Outside basis of an LLC interest acquired by purchase, gift, or bequest

Editor: Sheila Owen, CPA

When an interest in a limited liabilitycompany (LLC) classified as a partnership is acquired in exchange for a direct contribution to the LLC and no liabilities are contributed or assumed, the member's initial outside basis (under Sec. 722) equals:

  • The amount of money contributed, plus
  • The adjusted basis of property contributed, plus
  • Any Sec. 721(b) gain recognized when the member contributes to an LLC that is an investment company (generally, more than 80% of the LLC's assets are securities held for investment).

Members sometimes acquire an LLC interest in exchange for services rendered to the LLC, or a partnership or corporation may be converted into an LLC. Outside basis in these situations is beyond the scope of this item.

Example 1. Members contribute cash and property: P and L form an LLC classified as a partnership to operate a souvenir shop. P contributes $10,000 cash to the LLC, and L contributes a cash register, shelving, and other equipment that has a $10,000 fair market value (FMV) and an adjusted tax basis of $4,000. P's basis in her LLC interest is $10,000 while L's is $4,000 — her adjusted basis in the contributed property.

When an LLC interest is purchased from an existing member, the transferee member's purchase price is initial outside basis (Secs. 742 and 1012). When an LLC interest is acquired by gift, the transferee member's basis generally equals the donor's basis (Secs. 742 and 1015). However, if the carryover basis is greater than the FMV of the interest at the time of the gift, then for purposes of determining loss, the donee's basis is the FMV. If federal gift tax is paid by the donor, the donee's basis is increased by the amount of tax paid that is attributable to the net appreciation on the transferred interest, but the basis may not exceed the interest's FMV (Sec. 1015(d); Regs. Sec. 1.1015-5(a)). Net appreciation is the amount by which the FMV of the transferred interest immediately before the gift exceeds the donor's basis. The donee increases the basis of the interest by the amount of gift tax paid multiplied by the fraction obtained by dividing the amount of net appreciation by the gift's FMV.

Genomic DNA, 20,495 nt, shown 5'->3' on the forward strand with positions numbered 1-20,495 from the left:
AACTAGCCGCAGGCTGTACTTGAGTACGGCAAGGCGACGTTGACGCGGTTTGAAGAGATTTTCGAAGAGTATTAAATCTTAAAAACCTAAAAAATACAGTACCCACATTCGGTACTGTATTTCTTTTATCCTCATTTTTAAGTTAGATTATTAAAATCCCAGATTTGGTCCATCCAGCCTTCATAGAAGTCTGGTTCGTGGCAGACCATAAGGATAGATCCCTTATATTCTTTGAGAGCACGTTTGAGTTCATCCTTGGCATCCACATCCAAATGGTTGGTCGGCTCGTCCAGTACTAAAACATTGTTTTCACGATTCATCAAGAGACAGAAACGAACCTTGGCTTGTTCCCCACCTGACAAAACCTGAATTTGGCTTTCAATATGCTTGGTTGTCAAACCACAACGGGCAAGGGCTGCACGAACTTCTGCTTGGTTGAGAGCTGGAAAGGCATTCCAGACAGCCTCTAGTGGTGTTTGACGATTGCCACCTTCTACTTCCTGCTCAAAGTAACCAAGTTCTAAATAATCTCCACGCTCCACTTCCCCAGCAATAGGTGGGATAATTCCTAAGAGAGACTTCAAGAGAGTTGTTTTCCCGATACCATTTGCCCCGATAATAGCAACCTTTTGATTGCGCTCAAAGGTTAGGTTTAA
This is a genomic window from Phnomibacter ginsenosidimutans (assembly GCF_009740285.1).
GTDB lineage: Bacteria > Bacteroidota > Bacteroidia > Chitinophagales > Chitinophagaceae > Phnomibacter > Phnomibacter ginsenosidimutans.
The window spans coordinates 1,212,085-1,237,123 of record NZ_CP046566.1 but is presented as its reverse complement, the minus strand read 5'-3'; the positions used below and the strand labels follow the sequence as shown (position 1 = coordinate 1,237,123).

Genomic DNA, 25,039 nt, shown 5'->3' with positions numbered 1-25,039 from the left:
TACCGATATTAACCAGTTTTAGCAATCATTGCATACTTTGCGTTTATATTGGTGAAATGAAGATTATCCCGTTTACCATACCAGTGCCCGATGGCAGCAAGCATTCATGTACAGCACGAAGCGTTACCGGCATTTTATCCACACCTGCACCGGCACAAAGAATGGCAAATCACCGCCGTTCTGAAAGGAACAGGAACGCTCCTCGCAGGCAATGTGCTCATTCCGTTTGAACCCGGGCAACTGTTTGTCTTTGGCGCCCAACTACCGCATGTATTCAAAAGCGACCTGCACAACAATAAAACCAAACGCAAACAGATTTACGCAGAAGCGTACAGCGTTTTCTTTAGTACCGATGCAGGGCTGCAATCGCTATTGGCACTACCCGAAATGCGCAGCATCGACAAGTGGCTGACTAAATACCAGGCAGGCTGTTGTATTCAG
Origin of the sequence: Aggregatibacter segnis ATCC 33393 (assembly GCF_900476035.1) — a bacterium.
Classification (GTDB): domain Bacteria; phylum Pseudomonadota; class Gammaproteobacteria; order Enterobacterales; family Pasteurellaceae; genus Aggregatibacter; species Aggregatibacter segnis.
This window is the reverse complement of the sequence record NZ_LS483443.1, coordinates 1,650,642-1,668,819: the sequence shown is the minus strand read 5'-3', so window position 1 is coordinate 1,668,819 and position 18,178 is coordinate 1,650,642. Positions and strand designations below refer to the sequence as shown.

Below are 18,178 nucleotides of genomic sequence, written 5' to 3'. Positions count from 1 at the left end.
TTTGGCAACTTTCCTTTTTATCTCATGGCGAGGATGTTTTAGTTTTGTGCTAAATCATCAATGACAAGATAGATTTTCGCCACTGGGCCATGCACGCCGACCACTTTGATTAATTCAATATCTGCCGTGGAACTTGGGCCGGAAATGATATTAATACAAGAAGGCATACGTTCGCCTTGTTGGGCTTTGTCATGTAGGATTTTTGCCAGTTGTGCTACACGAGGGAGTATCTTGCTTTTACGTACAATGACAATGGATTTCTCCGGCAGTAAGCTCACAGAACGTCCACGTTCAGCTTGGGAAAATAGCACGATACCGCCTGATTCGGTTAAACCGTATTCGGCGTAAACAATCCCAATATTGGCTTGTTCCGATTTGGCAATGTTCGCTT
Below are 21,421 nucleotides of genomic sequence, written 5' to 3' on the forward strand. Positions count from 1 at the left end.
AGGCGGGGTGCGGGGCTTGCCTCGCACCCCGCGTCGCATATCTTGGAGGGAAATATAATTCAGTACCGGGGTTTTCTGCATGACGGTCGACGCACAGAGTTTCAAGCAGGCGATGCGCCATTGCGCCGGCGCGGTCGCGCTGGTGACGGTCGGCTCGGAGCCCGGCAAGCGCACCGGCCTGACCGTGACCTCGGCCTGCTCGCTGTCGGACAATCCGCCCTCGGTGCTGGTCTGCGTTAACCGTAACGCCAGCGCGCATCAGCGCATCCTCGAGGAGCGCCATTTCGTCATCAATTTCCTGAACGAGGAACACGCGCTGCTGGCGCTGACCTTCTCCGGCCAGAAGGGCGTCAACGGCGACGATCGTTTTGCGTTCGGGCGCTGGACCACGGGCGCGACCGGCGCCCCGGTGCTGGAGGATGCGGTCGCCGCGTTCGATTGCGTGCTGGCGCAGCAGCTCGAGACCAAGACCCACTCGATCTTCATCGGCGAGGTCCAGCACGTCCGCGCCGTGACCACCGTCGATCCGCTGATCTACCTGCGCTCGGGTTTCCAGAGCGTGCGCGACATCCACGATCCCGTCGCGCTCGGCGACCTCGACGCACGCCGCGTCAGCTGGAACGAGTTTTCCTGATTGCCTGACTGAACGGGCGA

When property is transferred at the owner's death, Sec. 1014 allows the federal income tax basis of inherited capital gain assets to be stepped up to FMV on the date of death or alternate valuation date.

Note: Even if the value of an inherited interest is zero, an heir can still have positive outside basis if the heir is allocated a share of LLC liabilities (Regs. Sec. 1.742-1).

When an LLC interest is acquired in another type of nonrecognition transaction, the transferee's basis is determined under the nonrecognition provisions that apply. For example, an LLC interest can be acquired in a distribution from a corporation or another partnership or LLC. The transferee's basis in an interest distributed from an LLC classified as a partnership is determined under the rules of Sec. 732, which generally provides that the interest's basis is its adjusted basis to the LLC immediately before the distribution.

Example 2. Determining outside basis when member purchases interest from another member: B owns a 25% interest in T Investors LLC, which is classified as a partnership. T has no liabilities. B sells his interest in T to R for $50,000. At that time, B's outside basis in his interest is $40,000, and the LLC's basis in its assets is $160,000. The FMV of T's assets is $200,000. R's initial outside basis in the LLC interest is $50,000 — his purchase price. His initial basis is determined without reference to the LLC's basis in its assets. Because the transaction creates an imbalance between R's share of the inside basis of LLC assets (25% × $160,000 = $40,000) and R's outside basis ($50,000), the LLC must adjust the basis of its assets if a Sec. 754 election is made or is in effect.